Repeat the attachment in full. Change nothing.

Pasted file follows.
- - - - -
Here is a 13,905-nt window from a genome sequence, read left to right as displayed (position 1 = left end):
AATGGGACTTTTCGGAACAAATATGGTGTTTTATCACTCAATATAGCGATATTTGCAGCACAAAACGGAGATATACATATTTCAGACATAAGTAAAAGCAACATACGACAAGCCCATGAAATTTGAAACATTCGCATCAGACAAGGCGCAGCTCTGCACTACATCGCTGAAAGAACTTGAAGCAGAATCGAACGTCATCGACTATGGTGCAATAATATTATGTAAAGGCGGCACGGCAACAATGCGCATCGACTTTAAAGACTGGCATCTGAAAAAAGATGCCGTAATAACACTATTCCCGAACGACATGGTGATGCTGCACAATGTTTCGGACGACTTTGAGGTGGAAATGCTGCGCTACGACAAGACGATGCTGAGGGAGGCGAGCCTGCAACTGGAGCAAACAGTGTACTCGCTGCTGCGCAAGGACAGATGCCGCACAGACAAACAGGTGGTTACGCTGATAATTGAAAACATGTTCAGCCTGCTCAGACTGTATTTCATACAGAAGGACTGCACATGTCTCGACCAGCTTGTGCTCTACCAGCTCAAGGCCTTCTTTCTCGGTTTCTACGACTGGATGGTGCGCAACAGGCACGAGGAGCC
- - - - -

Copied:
Here is a 13,905-nt window from a genome sequence, read left to right as displayed (position 1 = left end):
AATGGGACTTTTCGGAACAAATATGGTGTTTTATCACTCAATATAGCGATATTTGCAGCACAAAACGGAGATATACATATTTCAGACATAAGTAAAAGCAACATACGACAAGCCCATGAAATTTGAAACATTCGCATCAGACAAGGCGCAGCTCTGCACTACATCGCTGAAAGAACTTGAAGCAGAATCGAACGTCATCGACTATGGTGCAATAATATTATGTAAAGGCGGCACGGCAACAATGCGCATCGACTTTAAAGACTGGCATCTGAAAAAAGATGCCGTAATAACACTATTCCCGAACGACATGGTGATGCTGCACAATGTTTCGGACGACTTTGAGGTGGAAATGCTGCGCTACGACAAGACGATGCTGAGGGAGGCGAGCCTGCAACTGGAGCAAACAGTGTACTCGCTGCTGCGCAAGGACAGATGCCGCACAGACAAACAGGTGGTTACGCTGATAATTGAAAACATGTTCAGCCTGCTCAGACTGTATTTCATACAGAAGGACTGCACATGTCTCGACCAGCTTGTGCTCTACCAGCTCAAGGCCTTCTTTCTCGGTTTCTACGACTGGATGGTGCGCAACAGGCACGAGGAGCC